The only person you should let validate your life is yourself.

PS. Follow @_theluckyleo on Instagram (no selfies, I promise)

ALL IMAGES TAKEN FROM GOOGLE IMAGES & MY OWN INSTAGRAM 

 

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Advice, Happiness, Uncategorized

Am I A Psycho Girlfriend Or Am I Just Honest?

There are two types of girls in relationships:

  1. The girlfriends that are totally rational, cool and collected. They don’t care that you have female friends, even if you’ve once drunkenly fucked them. They understand that you’re a human being and have your own life, wants and freedom. They call you once, and then wait patiently for you to call them back, however long it takes.
  2. The girlfriends that aren’t liars.

 

Thing is, the ‘crazy girlfriend’ cliché has given us a bad name. In movies, people are stalked, bunnies are boiled, bitches are murdered and cars are driven off cliffs. In real life (the Take-a-Break-Jerry-Springer-World), people can be un-funny psychopathic; penis’ are cut off, fried and served with eggs for breakfast. And of course, some girlfriends are extremely high maintenance or just complete bitches. Number 2 aren’t those people; Number 2 are just women strong enough to be honest about their feelings and their expectations of their partner’s behaviour, in the same way that a lot of men are to their partners.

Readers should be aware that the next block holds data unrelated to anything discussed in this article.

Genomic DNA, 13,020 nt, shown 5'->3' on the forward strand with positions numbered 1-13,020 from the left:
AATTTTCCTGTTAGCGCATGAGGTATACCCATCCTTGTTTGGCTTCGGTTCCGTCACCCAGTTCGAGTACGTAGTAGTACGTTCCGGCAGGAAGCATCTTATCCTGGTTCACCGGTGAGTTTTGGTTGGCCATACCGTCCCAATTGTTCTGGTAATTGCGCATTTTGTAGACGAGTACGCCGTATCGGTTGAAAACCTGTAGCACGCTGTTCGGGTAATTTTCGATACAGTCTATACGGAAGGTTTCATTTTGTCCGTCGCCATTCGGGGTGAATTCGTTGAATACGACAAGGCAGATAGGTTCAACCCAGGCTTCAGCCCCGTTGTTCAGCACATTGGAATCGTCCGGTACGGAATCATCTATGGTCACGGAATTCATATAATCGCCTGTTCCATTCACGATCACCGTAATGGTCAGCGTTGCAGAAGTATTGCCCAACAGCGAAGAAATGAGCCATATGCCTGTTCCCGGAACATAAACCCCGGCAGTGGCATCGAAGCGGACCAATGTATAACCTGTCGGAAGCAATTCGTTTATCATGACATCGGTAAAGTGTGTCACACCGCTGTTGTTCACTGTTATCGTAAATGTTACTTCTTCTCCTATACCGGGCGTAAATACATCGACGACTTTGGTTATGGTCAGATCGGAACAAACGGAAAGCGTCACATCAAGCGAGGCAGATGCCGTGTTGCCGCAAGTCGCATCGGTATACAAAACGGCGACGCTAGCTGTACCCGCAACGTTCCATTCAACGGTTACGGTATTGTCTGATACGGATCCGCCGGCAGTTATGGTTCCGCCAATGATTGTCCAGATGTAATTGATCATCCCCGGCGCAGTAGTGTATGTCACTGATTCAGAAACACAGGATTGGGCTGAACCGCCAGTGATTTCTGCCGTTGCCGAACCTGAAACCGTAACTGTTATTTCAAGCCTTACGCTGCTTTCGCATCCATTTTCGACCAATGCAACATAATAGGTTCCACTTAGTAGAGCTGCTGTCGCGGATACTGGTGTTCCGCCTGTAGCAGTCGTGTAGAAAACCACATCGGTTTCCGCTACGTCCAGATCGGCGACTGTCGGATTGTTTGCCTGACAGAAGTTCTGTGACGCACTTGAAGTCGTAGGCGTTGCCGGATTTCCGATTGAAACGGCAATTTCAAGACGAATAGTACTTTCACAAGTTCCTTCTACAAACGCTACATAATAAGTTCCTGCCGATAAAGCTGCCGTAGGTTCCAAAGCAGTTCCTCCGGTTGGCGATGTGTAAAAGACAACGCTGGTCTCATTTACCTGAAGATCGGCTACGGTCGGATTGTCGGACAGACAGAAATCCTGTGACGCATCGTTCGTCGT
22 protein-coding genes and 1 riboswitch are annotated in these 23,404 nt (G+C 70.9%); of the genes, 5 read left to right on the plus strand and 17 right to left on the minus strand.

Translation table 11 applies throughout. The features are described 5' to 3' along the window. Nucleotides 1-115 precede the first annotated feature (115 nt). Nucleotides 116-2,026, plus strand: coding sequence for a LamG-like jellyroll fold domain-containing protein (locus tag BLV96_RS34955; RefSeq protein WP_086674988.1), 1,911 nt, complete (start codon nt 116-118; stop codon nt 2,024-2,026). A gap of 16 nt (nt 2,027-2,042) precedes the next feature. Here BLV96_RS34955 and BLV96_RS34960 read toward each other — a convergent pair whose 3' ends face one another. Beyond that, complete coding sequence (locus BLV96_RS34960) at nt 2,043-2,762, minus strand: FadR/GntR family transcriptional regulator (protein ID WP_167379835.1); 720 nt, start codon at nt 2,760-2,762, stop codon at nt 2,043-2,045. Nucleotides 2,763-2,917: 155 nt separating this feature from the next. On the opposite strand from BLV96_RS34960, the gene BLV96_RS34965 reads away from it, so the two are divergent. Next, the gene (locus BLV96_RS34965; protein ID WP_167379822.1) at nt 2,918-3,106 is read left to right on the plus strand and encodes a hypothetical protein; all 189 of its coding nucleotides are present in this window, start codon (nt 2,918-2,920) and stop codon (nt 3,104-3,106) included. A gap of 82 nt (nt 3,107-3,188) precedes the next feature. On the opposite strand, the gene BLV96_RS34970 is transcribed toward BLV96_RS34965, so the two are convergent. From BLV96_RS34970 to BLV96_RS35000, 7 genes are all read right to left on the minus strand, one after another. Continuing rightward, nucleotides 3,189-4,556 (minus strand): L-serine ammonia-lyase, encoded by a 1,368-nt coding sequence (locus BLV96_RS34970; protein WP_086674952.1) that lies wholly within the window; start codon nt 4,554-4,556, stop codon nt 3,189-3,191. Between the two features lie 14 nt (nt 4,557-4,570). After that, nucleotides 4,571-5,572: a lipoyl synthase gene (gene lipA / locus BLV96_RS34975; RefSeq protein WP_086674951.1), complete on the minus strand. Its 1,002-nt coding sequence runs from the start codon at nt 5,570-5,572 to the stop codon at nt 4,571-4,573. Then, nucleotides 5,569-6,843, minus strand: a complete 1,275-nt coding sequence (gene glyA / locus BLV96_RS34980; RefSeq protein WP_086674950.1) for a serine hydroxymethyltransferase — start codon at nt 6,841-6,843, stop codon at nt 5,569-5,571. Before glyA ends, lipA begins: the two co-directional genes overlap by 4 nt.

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You see, for some odd reason, my generation of women have been brainwashed into suppressing their feelings for fear of being considered a “Psycho Girlfriend”. The dream is to be the “Cool Girl”: The Number 1’s. In The ‘Cool Girl’ Is Not Fiction, But a Phase, Tracy Moore writes;

The Cool Girl model of womanhood – Olivia Wilde in Drinking Buddies, Anne Hathaway in Love and Other Drugs, Zooey Deschanel in 500 Days of Summer, Kate Hudson in How to Lose a Guy in 10 Days (before she starts pretending to be the kind of hopelessly needy girl that is, obviously, repugnant to men) – is something you’ll only find on the big screen.”

The Cool Girl is the girl that’s “not like other girls” – the girl that doesn’t have girlfriends because they’re “too much drama”. The guy in the hot girl’s body. With this attractive image are also underlying suggestions of submission, complete emotional security/confidence and all round robotic-ness.

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I have been, or have at least experimented with being, a Cool Girl. At 16 I thought I was cooler than Summer in 500 Days. I pretended not to care that his best friend was a girl that had given him head months before we met, and that I was cool with him going out all weekend and not calling me for three days. I pretended that I didn’t really want to text him and limited my communication to every other day if he didn’t contact me first. Fucking hell, I even pretended to like football and The Smiths. I went through his phone and saw texts from a girl I hated talking about meeting up and I never even confronted him. Despite all of this, he broke up with me (I know…), thus breaking my tiny dumb heart for the first time. We eventually got back together but I stopped being The Cool Girl and started being more honest. Our relationship was a lot more relaxed, but there was still a lot that bothered me which I kept to myself; that he kept me separate to his friends and that he openly talked about other girls arses, amongst other things.